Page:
Monday, September 29, 2008

Morality plays

What's comedy? It's what makes us laugh, but more high-toned definitions come to mind as well: Comedy exposes the foibles of others and lets us enjoy their pratfalls. Comedy is that form of drama in which all the right couples pair off in the end. And comedy, in a definition also often applied to crime fiction, may end in a restoration of social order or equilibrium.

That last has a strong moral element, which I mention because I have just finished the most strongly, insistently and amusingly moral crime novel I can remember: Garbhan Downey's Running Mates.

Here's Tommy `Bowtie' McGinlay, a lawyer with chronic irritable bowel syndrome, on the novel's protagonist:

"As you and I are both aware, Stanley is a lifelong believer in the Fuck-up Factor. He knows that if you do something bad, you're going to get caught. No matter how clever you are or how many angles you close down, your inner idiot will always escape."
And here's Stanley himself:

"If you only ever get to know one thing about me, Sonny, let it be this — I only ever take on one woman at a time. Two on the one page — no matter how far they are apart — is too much for me. I don't like being played for a sap, so I wouldn't do it to anyone else. But the bottom line is, if you do mess about, you always get caught."
Have a character make such strong declarations, and you've created suspense and comedy, the delicious guessing as to just how the malefactors and other messers-about will get caught. It's no wonder that when Downey dropped a note to your humble blogkeeper last week, after reflecting on the ugliness he had seen as a reporter, he wrote: "Any wonder I packed in the day job and started writing comedy?" Not fiction, or comic crime, but comedy. Sounds to me as if Garbhan Downey has a definite world view.

And now, while you head to the library or the bookshop to look for Downey's books, I'll ask you to think about comedy in that sense: funny stories with a firmly moral basis in which order is restored, and characters good and bad get what they deserve. What are your favorite examples of this in crime fiction?

© Peter Rozovsky 2008

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4 Comments:

Blogger Gerard Brennan said...

There are too many to count, in Irish crime fiction alone, but one of the first to spring to mind in Eoin Colfer's short story in Ken Bruen's Dublin Noir. So much lovely comedy and yet a sense of justice as the lesser of the two evils get away with the lesser comeuppance. I look forward to more adult crime fiction from Mr Colfer.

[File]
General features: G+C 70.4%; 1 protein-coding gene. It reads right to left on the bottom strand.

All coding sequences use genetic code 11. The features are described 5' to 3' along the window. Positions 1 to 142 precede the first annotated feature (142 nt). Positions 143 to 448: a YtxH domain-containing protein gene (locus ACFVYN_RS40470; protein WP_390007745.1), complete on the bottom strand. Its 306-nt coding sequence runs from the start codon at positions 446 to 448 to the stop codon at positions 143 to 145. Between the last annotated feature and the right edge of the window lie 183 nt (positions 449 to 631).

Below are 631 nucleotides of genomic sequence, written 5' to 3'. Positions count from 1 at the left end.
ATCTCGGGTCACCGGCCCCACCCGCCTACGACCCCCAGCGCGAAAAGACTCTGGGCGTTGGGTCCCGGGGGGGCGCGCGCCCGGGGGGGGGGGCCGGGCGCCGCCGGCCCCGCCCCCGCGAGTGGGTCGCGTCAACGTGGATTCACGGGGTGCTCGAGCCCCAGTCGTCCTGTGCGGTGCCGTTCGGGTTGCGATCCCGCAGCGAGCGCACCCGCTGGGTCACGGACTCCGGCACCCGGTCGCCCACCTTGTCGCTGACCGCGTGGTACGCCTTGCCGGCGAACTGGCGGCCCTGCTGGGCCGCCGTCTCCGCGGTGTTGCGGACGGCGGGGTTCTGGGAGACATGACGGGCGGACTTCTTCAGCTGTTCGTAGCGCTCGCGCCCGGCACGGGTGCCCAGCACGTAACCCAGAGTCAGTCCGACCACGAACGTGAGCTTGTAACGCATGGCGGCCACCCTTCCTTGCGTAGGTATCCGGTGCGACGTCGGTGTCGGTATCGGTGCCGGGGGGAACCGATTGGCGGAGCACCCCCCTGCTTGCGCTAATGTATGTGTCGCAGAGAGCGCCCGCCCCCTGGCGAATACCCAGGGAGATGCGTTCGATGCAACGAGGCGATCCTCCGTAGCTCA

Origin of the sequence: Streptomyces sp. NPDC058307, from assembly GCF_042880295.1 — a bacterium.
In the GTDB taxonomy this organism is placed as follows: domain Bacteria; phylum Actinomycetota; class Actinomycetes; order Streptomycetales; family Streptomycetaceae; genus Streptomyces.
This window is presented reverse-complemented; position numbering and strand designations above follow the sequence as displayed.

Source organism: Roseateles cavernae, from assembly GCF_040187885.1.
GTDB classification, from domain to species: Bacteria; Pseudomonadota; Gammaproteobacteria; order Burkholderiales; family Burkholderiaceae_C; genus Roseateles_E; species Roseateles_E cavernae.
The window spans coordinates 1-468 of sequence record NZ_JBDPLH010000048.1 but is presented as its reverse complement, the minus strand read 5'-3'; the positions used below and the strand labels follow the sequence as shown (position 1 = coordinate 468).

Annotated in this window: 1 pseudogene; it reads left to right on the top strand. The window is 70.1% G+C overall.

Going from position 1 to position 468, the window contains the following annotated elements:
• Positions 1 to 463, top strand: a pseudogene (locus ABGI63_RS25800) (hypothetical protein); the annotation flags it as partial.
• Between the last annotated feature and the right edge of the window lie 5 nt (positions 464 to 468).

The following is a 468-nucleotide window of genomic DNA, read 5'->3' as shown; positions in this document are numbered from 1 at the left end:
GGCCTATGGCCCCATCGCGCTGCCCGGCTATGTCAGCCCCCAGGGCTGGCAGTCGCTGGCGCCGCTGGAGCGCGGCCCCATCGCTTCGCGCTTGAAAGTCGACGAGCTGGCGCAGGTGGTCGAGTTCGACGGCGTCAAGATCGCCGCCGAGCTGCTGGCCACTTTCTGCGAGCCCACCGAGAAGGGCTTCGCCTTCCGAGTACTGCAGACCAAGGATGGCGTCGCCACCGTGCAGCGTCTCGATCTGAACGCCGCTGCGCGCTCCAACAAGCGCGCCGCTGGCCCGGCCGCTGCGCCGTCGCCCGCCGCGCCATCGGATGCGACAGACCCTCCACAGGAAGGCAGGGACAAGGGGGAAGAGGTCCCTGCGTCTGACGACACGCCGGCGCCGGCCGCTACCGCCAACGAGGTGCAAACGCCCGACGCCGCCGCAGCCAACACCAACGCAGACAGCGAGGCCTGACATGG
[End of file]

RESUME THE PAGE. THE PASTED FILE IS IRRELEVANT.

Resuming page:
gb

September 29, 2008  
Blogger Peter Rozovsky said...

Yep, that story, "Taking on PJ," was a highllight of the collection and my introduction to Eoin Colfer. I have read that he was planning an "adult" crime novel, and I look forward to it eagerly, too.

Some of the Irish crime fiction I've read has sort-of happy endings, but nothing else was so comic in its structure and its action the way Running Mates. What are some your other candidates?

September 29, 2008  
Blogger Gerard Brennan said...

Well, Yours Confidentially by Garbhan Downey was probably the funniest book I read this year. I loved the humour in Sansom's Mobile Library series. The Delegates' Choice, the most recent, took the buddy-humour between Israel and Ted to a new level. When you're talking about comedy-crime fiction, Bateman always warrants a mention. Any one of his novels belongs in this short list, but I remember laughing out loud most often while reading Belfast Confidential. And I know you'll agree with me on this one, Declan Burke's The Big O for crackling dialogue and crazy situation comedy.

I've probably overlooked a tonne of other perfect examples, but I don't want to go on too long here.

gb

September 29, 2008  
Blogger Peter Rozovsky said...

You know how much I enjoy at least two of those authors, but I don't think those guys take as much delight in making sure everyone gets what he or she deserves the way Garbhan Downey does in Running Mates.

"Crazy situation comedy" is a nice way of characterising The Big O. Since I seem to be classifying different types of comedy -- I didn't mean to. Honestly, it just happened! -- I'll keep that term in mind, alongside Downey's moral comedy.

September 29, 2008  

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